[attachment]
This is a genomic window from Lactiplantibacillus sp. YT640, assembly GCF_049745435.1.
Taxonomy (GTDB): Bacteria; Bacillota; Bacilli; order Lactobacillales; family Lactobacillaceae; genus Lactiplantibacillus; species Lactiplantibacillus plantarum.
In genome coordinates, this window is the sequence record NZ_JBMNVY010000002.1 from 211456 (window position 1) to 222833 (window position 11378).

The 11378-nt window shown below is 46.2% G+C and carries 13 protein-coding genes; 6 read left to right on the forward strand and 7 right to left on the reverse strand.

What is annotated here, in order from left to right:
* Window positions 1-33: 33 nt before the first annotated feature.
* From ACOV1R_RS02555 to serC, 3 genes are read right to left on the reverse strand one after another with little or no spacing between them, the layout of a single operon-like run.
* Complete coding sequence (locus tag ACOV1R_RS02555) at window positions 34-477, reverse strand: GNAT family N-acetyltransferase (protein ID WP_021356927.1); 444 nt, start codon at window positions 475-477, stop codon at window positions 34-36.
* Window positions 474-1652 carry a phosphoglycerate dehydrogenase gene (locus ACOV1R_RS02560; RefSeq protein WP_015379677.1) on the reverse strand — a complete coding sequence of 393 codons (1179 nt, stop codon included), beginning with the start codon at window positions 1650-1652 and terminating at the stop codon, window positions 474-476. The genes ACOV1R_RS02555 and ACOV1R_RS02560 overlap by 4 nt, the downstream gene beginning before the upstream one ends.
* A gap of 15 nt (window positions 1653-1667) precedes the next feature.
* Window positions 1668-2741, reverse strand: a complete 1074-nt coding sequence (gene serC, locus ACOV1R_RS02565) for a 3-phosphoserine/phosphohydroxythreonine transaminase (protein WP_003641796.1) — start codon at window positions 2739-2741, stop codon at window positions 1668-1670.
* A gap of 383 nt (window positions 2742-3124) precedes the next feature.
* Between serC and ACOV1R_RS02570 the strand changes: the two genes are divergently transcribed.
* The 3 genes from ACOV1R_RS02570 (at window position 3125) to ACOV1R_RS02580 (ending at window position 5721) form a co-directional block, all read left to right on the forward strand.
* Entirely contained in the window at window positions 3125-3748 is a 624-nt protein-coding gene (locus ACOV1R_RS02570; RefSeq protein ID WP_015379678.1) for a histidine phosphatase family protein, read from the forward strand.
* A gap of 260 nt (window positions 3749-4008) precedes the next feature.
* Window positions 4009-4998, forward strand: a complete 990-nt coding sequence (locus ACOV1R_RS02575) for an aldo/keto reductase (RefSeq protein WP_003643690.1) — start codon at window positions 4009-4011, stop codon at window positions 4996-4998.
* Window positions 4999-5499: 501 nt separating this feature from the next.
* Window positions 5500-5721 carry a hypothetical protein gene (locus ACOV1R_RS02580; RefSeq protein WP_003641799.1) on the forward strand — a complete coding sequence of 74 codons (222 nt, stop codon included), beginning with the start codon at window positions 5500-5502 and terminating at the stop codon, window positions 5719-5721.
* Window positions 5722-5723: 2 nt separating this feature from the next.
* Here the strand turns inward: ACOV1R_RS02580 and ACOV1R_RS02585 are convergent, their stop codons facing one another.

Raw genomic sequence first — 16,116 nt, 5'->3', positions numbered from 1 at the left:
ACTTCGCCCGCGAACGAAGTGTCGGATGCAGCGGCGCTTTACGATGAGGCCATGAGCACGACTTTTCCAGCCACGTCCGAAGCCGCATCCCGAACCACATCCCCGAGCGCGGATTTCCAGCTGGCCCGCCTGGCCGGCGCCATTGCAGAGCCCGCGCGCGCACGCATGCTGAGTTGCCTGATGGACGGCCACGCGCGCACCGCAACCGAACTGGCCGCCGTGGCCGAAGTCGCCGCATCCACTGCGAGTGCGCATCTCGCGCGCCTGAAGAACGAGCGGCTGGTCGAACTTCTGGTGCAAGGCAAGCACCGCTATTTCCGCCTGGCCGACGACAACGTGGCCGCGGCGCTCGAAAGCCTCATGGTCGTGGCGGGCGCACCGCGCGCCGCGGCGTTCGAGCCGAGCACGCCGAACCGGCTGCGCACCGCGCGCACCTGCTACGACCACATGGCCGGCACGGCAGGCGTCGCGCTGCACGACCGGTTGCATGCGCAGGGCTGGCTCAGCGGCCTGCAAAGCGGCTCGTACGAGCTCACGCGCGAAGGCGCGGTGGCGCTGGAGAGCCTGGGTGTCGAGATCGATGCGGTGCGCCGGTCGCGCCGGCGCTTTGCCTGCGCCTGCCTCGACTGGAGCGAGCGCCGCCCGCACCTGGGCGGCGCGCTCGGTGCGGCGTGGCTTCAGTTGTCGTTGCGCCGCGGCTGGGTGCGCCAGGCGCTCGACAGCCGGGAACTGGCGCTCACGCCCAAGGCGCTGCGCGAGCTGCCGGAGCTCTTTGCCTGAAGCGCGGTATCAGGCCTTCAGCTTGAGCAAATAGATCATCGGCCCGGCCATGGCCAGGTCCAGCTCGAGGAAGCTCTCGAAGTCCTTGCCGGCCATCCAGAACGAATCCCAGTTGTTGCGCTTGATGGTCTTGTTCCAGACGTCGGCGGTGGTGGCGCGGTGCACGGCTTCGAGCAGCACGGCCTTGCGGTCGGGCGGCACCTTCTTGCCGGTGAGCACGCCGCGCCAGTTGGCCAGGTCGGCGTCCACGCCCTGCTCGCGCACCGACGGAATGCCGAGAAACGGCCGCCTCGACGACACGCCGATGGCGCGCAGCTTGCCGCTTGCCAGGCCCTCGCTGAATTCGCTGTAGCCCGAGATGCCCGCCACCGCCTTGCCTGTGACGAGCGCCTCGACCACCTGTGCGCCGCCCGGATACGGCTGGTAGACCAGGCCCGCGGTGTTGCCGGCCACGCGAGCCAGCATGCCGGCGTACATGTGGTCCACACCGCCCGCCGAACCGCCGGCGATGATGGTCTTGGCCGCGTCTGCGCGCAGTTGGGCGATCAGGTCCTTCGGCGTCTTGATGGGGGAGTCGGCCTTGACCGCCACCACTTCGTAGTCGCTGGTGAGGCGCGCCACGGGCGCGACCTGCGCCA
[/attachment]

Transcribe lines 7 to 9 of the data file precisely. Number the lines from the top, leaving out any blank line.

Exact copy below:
* From ACOV1R_RS02555 to serC, 3 genes are read right to left on the reverse strand one after another with little or no spacing between them, the layout of a single operon-like run.
* Complete coding sequence (locus tag ACOV1R_RS02555) at window positions 34-477, reverse strand: GNAT family N-acetyltransferase (protein ID WP_021356927.1); 444 nt, start codon at window positions 475-477, stop codon at window positions 34-36.
* Window positions 474-1652 carry a phosphoglycerate dehydrogenase gene (locus ACOV1R_RS02560; RefSeq protein WP_015379677.1) on the reverse strand — a complete coding sequence of 393 codons (1179 nt, stop codon included), beginning with the start codon at window positions 1650-1652 and terminating at the stop codon, window positions 474-476. The genes ACOV1R_RS02555 and ACOV1R_RS02560 overlap by 4 nt, the downstream gene beginning before the upstream one ends.